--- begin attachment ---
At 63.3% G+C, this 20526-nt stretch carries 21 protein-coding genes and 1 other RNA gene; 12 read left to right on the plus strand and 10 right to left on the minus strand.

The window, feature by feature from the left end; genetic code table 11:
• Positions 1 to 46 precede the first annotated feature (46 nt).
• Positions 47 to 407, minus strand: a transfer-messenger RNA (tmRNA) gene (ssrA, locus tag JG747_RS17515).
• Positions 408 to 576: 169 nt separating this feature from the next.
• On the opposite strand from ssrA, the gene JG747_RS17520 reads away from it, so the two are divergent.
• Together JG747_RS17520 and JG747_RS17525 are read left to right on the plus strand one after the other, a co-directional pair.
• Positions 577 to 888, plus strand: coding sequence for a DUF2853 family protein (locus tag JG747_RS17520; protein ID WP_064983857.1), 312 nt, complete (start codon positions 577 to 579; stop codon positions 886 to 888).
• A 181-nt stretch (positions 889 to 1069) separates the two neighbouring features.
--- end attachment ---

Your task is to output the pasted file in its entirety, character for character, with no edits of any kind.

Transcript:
At 63.3% G+C, this 20526-nt stretch carries 21 protein-coding genes and 1 other RNA gene; 12 read left to right on the plus strand and 10 right to left on the minus strand.

The window, feature by feature from the left end; genetic code table 11:
• Positions 1 to 46 precede the first annotated feature (46 nt).
• Positions 47 to 407, minus strand: a transfer-messenger RNA (tmRNA) gene (ssrA, locus tag JG747_RS17515).
• Positions 408 to 576: 169 nt separating this feature from the next.
• On the opposite strand from ssrA, the gene JG747_RS17520 reads away from it, so the two are divergent.
• Together JG747_RS17520 and JG747_RS17525 are read left to right on the plus strand one after the other, a co-directional pair.
• Positions 577 to 888, plus strand: coding sequence for a DUF2853 family protein (locus tag JG747_RS17520; protein ID WP_064983857.1), 312 nt, complete (start codon positions 577 to 579; stop codon positions 886 to 888).
• A 181-nt stretch (positions 889 to 1069) separates the two neighbouring features.